Lovely Morning for a Stroll Downtown

Who knew bike transportation could be so pleasant!

Yesterday morning I had a meeting downtown. The bike is usually my first choice for going anyplace within 5 miles, but especially for going downtown. I love to ride in downtown, but I also have very little experience with driving a car there, so I don’t really know where to park one. That unknown makes the bike even more appealing.

It was an exceptionally lovely morning. The humidity is still low enough to wear meeting clothes on the bike (come summer, I will have to take a change of clothes if I want to use the bike). My objective for the ride was to keep my exertion level to that of walking. I didn’t want to sweat (insofar as that’s possible in Florida). I don’t have a speedometer on my bike, but based on experience, that’s ~8mph for me.

Let’s talk about speed for a minute

There is a myth in bicycling that is sadly perpetuated by many accomplished bicycle drivers as well as bikeway advocates. That is that one cannot ride at a casual pace on the road. This mindset is a developmental plateau on the way to becoming a liberated cyclist. The first big step is learning to control your space, but the leap to freedom is learning that you can do so without riding at the highest speed you can muster.

A number of years ago I posited this notion of the need for speed in the company of one who knew better. I was firmly corrected. Of course I didn’t believe it, but I went out and experimented and discovered he was right.

I suffered from this mindset for a while, myself. A number of years ago I posited this notion of the need for speed in the company of one who knew better. I was firmly corrected. Of course I didn’t believe it, but as is my wont, I went out and experimented and discovered he was right.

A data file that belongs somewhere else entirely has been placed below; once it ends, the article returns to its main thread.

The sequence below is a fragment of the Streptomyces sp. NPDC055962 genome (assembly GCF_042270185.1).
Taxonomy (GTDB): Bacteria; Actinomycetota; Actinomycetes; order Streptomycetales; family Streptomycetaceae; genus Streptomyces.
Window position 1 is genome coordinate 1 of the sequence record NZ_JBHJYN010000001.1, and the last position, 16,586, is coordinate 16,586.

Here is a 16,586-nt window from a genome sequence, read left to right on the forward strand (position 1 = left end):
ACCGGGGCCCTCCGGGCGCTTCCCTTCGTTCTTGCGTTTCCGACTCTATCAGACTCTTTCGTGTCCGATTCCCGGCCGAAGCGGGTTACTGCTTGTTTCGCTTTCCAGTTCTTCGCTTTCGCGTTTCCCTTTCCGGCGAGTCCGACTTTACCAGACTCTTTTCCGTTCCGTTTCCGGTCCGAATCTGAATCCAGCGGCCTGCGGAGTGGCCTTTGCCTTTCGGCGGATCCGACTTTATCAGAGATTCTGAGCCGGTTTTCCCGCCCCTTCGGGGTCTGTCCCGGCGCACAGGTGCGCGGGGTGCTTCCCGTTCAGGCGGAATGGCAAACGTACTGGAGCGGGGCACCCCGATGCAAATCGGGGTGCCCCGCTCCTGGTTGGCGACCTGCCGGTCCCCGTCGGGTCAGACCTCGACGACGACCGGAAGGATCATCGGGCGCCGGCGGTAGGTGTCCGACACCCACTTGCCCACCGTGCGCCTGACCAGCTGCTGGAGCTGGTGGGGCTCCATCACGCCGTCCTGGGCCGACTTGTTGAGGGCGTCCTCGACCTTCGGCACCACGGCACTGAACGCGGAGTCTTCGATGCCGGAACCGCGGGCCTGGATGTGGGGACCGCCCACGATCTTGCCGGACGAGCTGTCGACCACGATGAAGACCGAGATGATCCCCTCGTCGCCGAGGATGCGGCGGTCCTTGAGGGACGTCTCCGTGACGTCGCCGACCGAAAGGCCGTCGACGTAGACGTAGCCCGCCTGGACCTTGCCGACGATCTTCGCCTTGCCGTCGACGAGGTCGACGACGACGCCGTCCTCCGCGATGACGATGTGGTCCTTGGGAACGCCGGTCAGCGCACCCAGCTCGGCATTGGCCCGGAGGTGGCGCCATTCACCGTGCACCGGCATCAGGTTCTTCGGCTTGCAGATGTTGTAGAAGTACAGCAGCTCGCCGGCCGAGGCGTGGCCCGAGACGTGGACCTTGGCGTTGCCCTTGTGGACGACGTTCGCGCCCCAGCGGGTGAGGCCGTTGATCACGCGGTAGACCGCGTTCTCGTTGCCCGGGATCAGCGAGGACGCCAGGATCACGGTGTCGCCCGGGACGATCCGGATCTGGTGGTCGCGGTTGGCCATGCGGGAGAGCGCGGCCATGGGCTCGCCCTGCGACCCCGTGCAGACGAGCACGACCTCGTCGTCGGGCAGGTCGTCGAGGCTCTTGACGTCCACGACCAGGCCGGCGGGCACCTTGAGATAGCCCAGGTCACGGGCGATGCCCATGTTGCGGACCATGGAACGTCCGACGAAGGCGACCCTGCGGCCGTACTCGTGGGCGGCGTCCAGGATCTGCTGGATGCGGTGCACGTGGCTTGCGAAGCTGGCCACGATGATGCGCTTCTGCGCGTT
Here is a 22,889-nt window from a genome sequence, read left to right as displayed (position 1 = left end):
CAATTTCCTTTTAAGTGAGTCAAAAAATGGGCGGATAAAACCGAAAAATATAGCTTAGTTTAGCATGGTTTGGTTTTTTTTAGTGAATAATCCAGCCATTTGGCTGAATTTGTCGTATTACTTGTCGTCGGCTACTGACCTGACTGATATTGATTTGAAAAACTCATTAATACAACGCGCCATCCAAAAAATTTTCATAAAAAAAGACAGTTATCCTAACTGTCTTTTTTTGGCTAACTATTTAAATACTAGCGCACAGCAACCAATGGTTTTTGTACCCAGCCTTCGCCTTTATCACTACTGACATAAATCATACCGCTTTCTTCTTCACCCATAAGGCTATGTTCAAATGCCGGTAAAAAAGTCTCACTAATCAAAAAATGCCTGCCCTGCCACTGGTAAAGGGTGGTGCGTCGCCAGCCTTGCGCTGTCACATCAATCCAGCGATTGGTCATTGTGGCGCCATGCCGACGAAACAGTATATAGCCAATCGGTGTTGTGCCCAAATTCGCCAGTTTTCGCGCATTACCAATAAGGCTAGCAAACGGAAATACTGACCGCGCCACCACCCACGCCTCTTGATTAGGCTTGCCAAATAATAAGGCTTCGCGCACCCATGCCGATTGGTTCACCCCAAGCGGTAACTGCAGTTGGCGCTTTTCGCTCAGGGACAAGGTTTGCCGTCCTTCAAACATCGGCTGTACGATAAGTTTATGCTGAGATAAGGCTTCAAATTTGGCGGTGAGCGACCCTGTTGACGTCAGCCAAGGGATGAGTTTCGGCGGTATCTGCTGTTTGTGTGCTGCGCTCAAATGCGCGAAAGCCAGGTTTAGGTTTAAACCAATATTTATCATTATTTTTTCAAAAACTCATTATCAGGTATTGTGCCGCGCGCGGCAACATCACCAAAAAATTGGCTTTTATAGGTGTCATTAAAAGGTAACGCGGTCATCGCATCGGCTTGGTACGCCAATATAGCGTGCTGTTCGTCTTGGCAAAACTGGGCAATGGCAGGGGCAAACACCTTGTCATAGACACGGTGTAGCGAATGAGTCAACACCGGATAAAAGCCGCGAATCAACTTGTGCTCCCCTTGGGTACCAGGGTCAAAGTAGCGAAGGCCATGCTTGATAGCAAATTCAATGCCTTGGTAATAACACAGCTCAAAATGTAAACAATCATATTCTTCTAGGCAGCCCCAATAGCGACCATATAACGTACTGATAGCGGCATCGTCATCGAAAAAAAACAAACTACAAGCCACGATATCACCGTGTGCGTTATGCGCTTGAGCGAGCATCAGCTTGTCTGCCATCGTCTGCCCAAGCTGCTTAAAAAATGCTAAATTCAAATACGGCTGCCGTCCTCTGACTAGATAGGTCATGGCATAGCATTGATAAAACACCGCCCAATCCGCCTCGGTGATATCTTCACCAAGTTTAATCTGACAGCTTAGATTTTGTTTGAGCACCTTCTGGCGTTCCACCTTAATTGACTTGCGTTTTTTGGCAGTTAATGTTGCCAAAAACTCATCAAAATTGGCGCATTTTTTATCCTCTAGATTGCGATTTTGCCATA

The fact that this myth remains ingrained in many “vehicular cyclists” is an indication of a deficiency in the way traffic cycling has been taught and explained. Previous cycling education programs have basically dropped people off at this plateau, with a fixation on lane position, the unspoken belief that they have to go fast and no other tools. The poor dears are exhausting themselves trying to accommodate the culture of speed, really to no avail. It makes them say things like, “When we design roads and promote policies, [the casual cyclist] is the guy we should be thinking about — not ourselves, the efficient vehicular commuters, but the folks who just want to mosey around comfortably.” Aside from seeming  paternalistic, that statement causes me cognitive dissonance because I mosey around comfortably by default, unless I have a non-traffic-related reason or desire to ride faster.

People! Passing motorists have no idea if you’re going 8mph or 18mph! Nor do they recognize or appreciate the difference if they get stuck behind you for a few seconds. RELAX!